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Measuring social norm change: where do we go from here?

In June 2016, I had the pleasure of joining a select group of social norm measurement aficionados, including researchers from the London School of Hygiene and Tropical Medicine, John Hopkins University, the University of California, San Diego and practitioners from Care USA, Promundo, and Tostan.


Our aim was to share our respective experiences of measuring social norm change, progress thinking on common challenges, and consider whether there is need for a community of practice on measuring social norm change.

The work we are all engaged in is extremely wide-ranging.  Presentations covered measurement of social norm change relating to intimate partner violence on tea estates in Sri Lanka, the development of instruments for measuring gender inequality and empowerment across diverse country contexts, the use of social network analysis to understand group behaviours relating to maternal and child health and, of course, Itad’s experience of measuring social norm change on the Voices for Change project in Nigeria.  Despite this diversity, the challenges we reported were surprisingly similar.

Hearing about others’ work helped put Itad’s work on Voices for Change in context.  In some ways, it is unique.  Designed as a project to strengthen the evidence about what works for social norm change, we have been able to pursue a comprehensive approach to measuring social norm change.  But more commonly, organisations are trying to measure social norm change with more limited resources, both human and financial.  Some in the group had developed stream-lined approaches, which were both rigorous and insightful.  In doing so however, they were faced with impossible choices about what to include and what not.  Just what questions would give the best possible insight to changing attitudes, behaviours and social norms?  We agreed that more work was needed to determine the core measurements and to develop practical tools to aid practitioners in determining whether a social norm was at play, and if so, how measure it in a manageable way.

Over the course of the meeting, each of us recalled the difficulties we had experienced in determining what norms or behaviours to measure and how to best measure them.  We contemplated whether it was feasible to generate tools which could be used in different country contexts.  It seemed a bit unrealistic at first – after all, isn’t each and every context unique? But early findings from the Global Early Adolescent Study started to make us think otherwise.  This study is researching how gender norms regulate behaviour of urban poor adolescents in 15 countries, including Burkina Faso, Vietnam, Scotland and the USA.  After a first phase of data collection, the research team had concluded that “there is a global script of what it is to be a girl or a boy”.  Nancy Perrin, from John Hopkins University, introduced us to her work using Item Response Theory which recognises that individuals’ attitudes and behaviours cannot be measured in a black and white or binary way.  Instead, by exploring different degrees of an attitude or behaviour we can define a scale which best represents what we are trying to measure.  Could this be a way to generate measures that can be used internationally whilst capturing local nuance?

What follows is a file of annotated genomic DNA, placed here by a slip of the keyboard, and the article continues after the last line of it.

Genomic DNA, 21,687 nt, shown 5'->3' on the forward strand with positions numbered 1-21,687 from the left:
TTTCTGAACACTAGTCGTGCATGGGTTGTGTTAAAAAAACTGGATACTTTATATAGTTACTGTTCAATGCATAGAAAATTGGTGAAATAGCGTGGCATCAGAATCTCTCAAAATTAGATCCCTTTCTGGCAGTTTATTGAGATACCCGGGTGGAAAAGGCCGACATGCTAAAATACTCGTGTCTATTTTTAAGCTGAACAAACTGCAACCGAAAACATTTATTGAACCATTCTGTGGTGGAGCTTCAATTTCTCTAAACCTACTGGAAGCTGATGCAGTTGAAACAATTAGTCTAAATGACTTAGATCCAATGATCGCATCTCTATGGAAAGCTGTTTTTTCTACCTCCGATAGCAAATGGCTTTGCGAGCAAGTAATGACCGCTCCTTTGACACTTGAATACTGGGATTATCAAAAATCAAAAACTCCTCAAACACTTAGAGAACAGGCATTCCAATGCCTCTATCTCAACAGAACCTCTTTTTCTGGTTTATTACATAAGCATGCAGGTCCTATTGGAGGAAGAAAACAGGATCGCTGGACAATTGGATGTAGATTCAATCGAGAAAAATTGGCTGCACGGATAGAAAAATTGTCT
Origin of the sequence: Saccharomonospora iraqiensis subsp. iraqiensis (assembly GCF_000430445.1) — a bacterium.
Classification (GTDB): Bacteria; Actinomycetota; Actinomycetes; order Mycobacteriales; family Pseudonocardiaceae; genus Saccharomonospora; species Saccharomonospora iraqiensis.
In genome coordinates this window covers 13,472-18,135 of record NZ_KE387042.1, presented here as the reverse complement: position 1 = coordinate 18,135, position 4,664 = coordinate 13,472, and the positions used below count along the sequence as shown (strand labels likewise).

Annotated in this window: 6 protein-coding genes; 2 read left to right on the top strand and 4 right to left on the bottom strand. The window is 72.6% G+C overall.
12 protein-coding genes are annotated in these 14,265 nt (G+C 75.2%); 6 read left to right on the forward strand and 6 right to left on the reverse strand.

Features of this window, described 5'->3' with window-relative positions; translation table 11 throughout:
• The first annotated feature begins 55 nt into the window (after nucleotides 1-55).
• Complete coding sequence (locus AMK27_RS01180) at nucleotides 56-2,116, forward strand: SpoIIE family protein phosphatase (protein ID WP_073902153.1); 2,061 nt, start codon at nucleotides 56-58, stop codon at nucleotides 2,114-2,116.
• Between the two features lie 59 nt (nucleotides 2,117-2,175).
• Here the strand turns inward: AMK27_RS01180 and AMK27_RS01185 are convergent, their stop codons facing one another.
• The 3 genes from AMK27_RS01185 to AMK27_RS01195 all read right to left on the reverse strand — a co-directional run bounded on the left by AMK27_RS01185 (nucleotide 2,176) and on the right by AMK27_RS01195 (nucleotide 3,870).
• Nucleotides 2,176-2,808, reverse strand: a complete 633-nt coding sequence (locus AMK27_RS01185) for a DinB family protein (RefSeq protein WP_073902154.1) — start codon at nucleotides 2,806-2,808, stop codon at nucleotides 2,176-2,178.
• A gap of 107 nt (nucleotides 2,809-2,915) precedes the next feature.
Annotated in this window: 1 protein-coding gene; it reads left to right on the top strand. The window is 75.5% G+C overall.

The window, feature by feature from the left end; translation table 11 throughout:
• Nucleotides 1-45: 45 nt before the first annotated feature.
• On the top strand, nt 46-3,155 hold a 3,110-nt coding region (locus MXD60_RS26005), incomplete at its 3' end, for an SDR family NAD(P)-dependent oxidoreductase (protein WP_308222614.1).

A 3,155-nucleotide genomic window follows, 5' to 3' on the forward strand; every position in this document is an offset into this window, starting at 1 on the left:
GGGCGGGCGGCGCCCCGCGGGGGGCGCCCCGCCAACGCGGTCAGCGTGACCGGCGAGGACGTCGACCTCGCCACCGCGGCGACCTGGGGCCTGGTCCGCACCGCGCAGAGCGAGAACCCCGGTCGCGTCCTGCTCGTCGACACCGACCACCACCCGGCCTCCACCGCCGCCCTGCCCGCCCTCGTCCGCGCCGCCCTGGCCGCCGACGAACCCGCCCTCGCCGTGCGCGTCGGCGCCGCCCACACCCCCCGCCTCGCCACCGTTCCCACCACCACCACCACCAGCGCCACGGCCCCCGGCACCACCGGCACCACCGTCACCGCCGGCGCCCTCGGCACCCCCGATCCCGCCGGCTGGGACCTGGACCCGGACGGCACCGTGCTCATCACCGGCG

Our discussions generated a number of other key issues relating to the conceptualisation of social norms, the delivery of social norms programmes and the measurement of social norm change which would benefit from further exploration and testing.  What is the added value of a social norms approach?  How do we work on social norm change at scale?  Where is power in the social norms framework?  Can the social norms conceptual model be simplified to be better communicated to non-expert audiences?  We didn’t have time to delve into these challenging questions over the course of the two day meeting.  Instead, they now form the group’s ‘to do list’.  We didn’t reach a conclusion on whether a new community of practice on social norms measurement was needed, but we did agree that there were benefits in continuing to meet to explore these issues and develop joint initiatives to progress the theory and practice of social norms change.  Expect an update later this year on where we get to!